So we're set for something of a war. On one side there's young master Joey, apparently incurable of his issues and far more capable and independent since his stay in the institution, something of a male version of The Bad Seed. On the other there's Nanny, apparently a paragon of virtue who was also nanny to the young Virgie and her sister, Joey's Aunt Pen, and who refused to leave after their mother died. Now she takes care of Virgie when she can't take care of herself, right down to brushing her hair and on at least one occasion we see even starting to feed her until she gets the hint and continues herself. It's a strange sort of war, with a ten year boy on one side and a 57 year old nanny on the other, but this is the post-Baby Jane Bette Davis when everyone was eager to revisit the ideas of grand guignol and we can't assume that things are as they might seem to be.
What's most interesting is that this is played believably and effectively. Joey is far older than his years, through chilling necessity, but he can't quite entirely free himself of childish logic. So after discovering that the bathroom door doesn't have a lock, he initially refuses to take a bath but then happily goes ahead as long as Nanny swears not to come in. In other words he firmly believes that she plans to murder him in the bath but would somehow honour a promise not to do it that night. It's a very peculiar kind of logic but it rings true. There are points where we see the young innocent Joey, lost in a world that he doesn't fully understand, and points where we see the fiercely independent Joey, a worthy opponent for Bette Davis. It's a joy to watch.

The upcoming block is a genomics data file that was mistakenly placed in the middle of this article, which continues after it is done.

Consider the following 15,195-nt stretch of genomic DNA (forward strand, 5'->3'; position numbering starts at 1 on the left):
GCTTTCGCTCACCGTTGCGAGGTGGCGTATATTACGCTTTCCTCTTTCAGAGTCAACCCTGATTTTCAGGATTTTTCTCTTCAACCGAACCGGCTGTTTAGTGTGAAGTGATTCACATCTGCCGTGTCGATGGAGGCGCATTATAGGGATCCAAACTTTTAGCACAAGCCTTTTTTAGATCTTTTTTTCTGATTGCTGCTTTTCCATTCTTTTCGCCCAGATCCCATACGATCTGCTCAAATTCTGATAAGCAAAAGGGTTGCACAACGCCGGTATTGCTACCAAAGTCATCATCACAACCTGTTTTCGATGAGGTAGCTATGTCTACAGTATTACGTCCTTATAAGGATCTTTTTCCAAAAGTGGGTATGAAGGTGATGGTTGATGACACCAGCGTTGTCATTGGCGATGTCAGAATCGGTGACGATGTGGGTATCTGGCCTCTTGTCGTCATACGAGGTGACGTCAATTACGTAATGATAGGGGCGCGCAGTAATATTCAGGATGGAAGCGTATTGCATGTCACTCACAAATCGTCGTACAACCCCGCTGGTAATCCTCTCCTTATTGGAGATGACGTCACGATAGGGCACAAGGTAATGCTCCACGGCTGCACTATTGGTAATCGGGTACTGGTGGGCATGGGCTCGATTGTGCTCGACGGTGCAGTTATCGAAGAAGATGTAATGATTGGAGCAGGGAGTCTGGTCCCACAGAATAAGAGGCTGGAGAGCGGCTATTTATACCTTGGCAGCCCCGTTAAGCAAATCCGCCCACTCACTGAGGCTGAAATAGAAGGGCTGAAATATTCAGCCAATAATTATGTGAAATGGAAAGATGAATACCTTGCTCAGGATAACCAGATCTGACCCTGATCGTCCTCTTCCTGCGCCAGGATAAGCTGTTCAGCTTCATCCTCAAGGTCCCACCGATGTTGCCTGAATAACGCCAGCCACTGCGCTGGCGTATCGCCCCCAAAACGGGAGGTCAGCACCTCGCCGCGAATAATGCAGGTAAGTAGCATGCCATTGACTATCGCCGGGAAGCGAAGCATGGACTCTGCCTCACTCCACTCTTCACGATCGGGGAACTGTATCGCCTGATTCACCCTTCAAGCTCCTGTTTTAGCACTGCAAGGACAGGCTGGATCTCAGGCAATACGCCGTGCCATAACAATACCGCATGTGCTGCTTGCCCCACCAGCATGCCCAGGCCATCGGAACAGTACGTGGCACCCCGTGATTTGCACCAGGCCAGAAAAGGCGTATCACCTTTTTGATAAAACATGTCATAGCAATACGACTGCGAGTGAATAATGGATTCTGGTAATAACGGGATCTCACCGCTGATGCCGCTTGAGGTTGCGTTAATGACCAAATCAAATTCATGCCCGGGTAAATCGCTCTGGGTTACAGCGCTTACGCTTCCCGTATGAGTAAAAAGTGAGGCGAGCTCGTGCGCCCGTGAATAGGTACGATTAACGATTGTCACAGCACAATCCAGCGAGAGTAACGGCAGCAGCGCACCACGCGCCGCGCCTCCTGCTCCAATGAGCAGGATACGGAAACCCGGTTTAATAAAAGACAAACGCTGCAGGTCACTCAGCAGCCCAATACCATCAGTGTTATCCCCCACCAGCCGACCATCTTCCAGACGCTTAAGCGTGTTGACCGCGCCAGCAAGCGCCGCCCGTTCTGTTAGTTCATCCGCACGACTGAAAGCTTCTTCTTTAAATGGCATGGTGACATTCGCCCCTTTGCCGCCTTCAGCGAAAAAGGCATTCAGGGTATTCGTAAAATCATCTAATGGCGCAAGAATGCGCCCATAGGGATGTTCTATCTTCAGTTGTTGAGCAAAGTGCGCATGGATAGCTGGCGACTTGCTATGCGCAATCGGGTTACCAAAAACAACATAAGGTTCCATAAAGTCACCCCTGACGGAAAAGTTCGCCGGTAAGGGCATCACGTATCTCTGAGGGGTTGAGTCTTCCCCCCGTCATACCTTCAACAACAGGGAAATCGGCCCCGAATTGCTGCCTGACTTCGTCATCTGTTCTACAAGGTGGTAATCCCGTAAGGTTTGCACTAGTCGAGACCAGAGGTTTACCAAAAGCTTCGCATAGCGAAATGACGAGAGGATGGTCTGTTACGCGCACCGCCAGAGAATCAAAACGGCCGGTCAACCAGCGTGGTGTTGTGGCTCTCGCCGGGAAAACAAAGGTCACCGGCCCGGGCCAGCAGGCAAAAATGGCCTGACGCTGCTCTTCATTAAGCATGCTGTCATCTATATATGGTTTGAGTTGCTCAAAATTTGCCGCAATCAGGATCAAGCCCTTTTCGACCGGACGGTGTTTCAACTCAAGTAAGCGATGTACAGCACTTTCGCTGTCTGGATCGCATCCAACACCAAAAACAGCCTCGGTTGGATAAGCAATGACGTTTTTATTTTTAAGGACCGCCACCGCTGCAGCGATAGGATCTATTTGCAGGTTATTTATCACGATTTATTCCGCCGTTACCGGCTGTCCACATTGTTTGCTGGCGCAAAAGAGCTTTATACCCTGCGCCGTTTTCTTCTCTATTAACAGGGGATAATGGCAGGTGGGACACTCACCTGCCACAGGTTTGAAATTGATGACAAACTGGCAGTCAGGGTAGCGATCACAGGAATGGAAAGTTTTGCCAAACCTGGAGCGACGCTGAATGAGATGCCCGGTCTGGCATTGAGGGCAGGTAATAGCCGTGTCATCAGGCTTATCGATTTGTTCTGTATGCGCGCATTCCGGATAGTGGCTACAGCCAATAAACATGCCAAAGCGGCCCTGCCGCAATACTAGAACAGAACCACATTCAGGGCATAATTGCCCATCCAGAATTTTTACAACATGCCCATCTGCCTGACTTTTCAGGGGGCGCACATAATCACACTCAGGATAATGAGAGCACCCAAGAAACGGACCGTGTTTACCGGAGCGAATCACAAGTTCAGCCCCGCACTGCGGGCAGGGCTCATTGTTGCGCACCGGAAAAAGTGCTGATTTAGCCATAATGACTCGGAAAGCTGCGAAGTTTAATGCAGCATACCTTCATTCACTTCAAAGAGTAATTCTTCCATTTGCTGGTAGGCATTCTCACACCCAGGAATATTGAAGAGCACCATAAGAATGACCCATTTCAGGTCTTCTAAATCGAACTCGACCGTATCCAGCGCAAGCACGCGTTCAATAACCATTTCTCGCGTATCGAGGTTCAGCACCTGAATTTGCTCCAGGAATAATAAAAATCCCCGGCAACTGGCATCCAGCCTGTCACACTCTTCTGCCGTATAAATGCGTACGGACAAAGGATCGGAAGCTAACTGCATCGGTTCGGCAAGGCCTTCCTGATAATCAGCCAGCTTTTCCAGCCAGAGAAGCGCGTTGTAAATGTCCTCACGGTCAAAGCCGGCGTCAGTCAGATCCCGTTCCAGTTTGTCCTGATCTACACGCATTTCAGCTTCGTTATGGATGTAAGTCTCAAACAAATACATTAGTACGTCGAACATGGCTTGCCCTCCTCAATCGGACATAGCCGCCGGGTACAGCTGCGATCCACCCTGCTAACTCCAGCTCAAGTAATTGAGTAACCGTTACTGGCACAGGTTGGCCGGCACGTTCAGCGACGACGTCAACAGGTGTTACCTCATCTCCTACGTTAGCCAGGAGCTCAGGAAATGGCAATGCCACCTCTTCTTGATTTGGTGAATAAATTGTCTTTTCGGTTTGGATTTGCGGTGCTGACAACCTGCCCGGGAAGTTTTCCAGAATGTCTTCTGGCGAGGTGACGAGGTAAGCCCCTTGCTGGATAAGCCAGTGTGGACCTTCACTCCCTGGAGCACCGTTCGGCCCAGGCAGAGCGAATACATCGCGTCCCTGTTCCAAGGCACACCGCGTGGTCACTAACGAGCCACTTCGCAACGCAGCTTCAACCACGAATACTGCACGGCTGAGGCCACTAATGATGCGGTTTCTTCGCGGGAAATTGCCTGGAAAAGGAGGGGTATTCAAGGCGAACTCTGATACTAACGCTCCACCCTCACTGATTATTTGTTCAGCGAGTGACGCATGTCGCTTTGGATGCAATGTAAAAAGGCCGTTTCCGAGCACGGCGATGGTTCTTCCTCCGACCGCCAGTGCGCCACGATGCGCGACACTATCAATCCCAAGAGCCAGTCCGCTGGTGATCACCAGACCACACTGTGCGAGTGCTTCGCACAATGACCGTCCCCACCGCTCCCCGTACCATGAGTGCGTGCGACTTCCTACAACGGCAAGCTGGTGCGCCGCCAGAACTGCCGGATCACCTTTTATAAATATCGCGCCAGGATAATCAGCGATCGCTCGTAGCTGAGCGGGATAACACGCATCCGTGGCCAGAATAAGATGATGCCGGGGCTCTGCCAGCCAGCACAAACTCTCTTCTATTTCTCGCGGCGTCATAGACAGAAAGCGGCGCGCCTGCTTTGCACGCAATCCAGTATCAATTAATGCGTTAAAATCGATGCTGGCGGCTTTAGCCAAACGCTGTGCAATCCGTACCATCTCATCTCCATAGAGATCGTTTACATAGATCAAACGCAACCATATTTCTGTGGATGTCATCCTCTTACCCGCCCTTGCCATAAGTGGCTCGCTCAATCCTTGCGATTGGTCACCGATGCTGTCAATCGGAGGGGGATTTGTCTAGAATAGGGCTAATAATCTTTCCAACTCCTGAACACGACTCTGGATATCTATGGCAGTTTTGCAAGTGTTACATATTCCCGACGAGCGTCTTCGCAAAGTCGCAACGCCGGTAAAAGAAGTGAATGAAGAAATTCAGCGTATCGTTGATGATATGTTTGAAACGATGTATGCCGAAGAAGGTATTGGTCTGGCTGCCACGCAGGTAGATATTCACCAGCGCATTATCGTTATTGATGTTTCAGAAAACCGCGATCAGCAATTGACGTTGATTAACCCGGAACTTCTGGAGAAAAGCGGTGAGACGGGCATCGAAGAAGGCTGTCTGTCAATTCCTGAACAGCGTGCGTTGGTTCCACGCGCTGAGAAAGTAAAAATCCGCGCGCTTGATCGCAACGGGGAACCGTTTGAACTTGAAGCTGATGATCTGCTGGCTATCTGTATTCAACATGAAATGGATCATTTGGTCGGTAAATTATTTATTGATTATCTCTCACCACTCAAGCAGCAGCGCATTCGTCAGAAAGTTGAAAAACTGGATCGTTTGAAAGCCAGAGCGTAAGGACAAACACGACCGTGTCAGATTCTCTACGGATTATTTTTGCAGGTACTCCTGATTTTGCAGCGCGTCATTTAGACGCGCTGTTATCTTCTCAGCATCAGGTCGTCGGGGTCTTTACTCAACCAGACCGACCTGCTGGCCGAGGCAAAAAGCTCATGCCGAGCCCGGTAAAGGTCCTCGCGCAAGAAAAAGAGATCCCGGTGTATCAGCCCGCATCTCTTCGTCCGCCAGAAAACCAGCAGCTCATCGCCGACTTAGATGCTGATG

Miss Bette is superb here, perhaps even better than in her previous film, Hush... Hush, Sweet Charlotte, which was a sort of thematic follow up to What Ever Happened to Baby Jane? with Olivia de Havilland playing the Joan Crawford role. Perhaps its the peculiarly English restraint taken to this story that makes it so fascinating to me, a restraint that really ought to be diametrically opposed to everything that grand guignol stood for. Yet rather than causing schizophrenic storytelling, somehow the marriage of these two approaches makes the story even more sinister and chilling. In fact the latter is a word highly overused when it comes to thrillers and horror movies but however much I enjoy them I don't tend to get chilled by them. The Nanny is deliciously chilling and I'm still tingling from having revisited such a feeling after so long.